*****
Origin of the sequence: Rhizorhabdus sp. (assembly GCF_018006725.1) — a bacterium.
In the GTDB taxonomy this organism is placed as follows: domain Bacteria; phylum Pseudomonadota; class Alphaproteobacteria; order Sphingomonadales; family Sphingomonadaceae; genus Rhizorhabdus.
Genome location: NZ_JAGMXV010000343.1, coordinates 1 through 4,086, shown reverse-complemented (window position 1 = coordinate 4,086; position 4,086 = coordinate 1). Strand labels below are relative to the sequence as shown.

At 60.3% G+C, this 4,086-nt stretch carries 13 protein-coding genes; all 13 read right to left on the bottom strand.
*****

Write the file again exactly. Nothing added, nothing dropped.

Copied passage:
Origin of the sequence: Rhizorhabdus sp. (assembly GCF_018006725.1) — a bacterium.
In the GTDB taxonomy this organism is placed as follows: domain Bacteria; phylum Pseudomonadota; class Alphaproteobacteria; order Sphingomonadales; family Sphingomonadaceae; genus Rhizorhabdus.
Genome location: NZ_JAGMXV010000343.1, coordinates 1 through 4,086, shown reverse-complemented (window position 1 = coordinate 4,086; position 4,086 = coordinate 1). Strand labels below are relative to the sequence as shown.

At 60.3% G+C, this 4,086-nt stretch carries 13 protein-coding genes; all 13 read right to left on the bottom strand.